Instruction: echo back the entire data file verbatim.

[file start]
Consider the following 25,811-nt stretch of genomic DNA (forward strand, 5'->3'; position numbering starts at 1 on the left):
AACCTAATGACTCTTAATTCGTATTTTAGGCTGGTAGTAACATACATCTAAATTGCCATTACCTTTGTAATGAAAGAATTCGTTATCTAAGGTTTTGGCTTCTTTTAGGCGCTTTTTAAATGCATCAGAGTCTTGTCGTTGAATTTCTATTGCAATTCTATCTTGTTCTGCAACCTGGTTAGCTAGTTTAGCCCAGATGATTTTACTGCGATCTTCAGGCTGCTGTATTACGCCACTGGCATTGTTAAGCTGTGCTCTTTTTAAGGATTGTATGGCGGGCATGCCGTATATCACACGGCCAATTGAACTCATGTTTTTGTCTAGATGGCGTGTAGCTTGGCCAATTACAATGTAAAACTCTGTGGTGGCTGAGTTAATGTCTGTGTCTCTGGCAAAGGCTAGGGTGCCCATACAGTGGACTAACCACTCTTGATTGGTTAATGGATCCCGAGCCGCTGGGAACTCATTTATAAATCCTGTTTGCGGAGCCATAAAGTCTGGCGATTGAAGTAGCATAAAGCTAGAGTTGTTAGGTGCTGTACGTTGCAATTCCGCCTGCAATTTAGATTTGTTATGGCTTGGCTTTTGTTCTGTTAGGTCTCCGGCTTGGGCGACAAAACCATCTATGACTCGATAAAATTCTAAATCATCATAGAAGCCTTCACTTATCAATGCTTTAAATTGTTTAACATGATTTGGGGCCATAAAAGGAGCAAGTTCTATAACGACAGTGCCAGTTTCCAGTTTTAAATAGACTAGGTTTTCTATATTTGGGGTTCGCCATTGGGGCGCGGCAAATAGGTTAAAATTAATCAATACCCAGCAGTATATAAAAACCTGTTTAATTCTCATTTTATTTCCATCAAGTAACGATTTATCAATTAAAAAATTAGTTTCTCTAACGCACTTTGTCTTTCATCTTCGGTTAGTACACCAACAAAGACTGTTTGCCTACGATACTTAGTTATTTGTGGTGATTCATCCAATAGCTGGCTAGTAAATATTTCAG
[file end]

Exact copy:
Consider the following 25,811-nt stretch of genomic DNA (forward strand, 5'->3'; position numbering starts at 1 on the left):
AACCTAATGACTCTTAATTCGTATTTTAGGCTGGTAGTAACATACATCTAAATTGCCATTACCTTTGTAATGAAAGAATTCGTTATCTAAGGTTTTGGCTTCTTTTAGGCGCTTTTTAAATGCATCAGAGTCTTGTCGTTGAATTTCTATTGCAATTCTATCTTGTTCTGCAACCTGGTTAGCTAGTTTAGCCCAGATGATTTTACTGCGATCTTCAGGCTGCTGTATTACGCCACTGGCATTGTTAAGCTGTGCTCTTTTTAAGGATTGTATGGCGGGCATGCCGTATATCACACGGCCAATTGAACTCATGTTTTTGTCTAGATGGCGTGTAGCTTGGCCAATTACAATGTAAAACTCTGTGGTGGCTGAGTTAATGTCTGTGTCTCTGGCAAAGGCTAGGGTGCCCATACAGTGGACTAACCACTCTTGATTGGTTAATGGATCCCGAGCCGCTGGGAACTCATTTATAAATCCTGTTTGCGGAGCCATAAAGTCTGGCGATTGAAGTAGCATAAAGCTAGAGTTGTTAGGTGCTGTACGTTGCAATTCCGCCTGCAATTTAGATTTGTTATGGCTTGGCTTTTGTTCTGTTAGGTCTCCGGCTTGGGCGACAAAACCATCTATGACTCGATAAAATTCTAAATCATCATAGAAGCCTTCACTTATCAATGCTTTAAATTGTTTAACATGATTTGGGGCCATAAAAGGAGCAAGTTCTATAACGACAGTGCCAGTTTCCAGTTTTAAATAGACTAGGTTTTCTATATTTGGGGTTCGCCATTGGGGCGCGGCAAATAGGTTAAAATTAATCAATACCCAGCAGTATATAAAAACCTGTTTAATTCTCATTTTATTTCCATCAAGTAACGATTTATCAATTAAAAAATTAGTTTCTCTAACGCACTTTGTCTTTCATCTTCGGTTAGTACACCAACAAAGACTGTTTGCCTACGATACTTAGTTATTTGTGGTGATTCATCCAATAGCTGGCTAGTAAATATTTCAG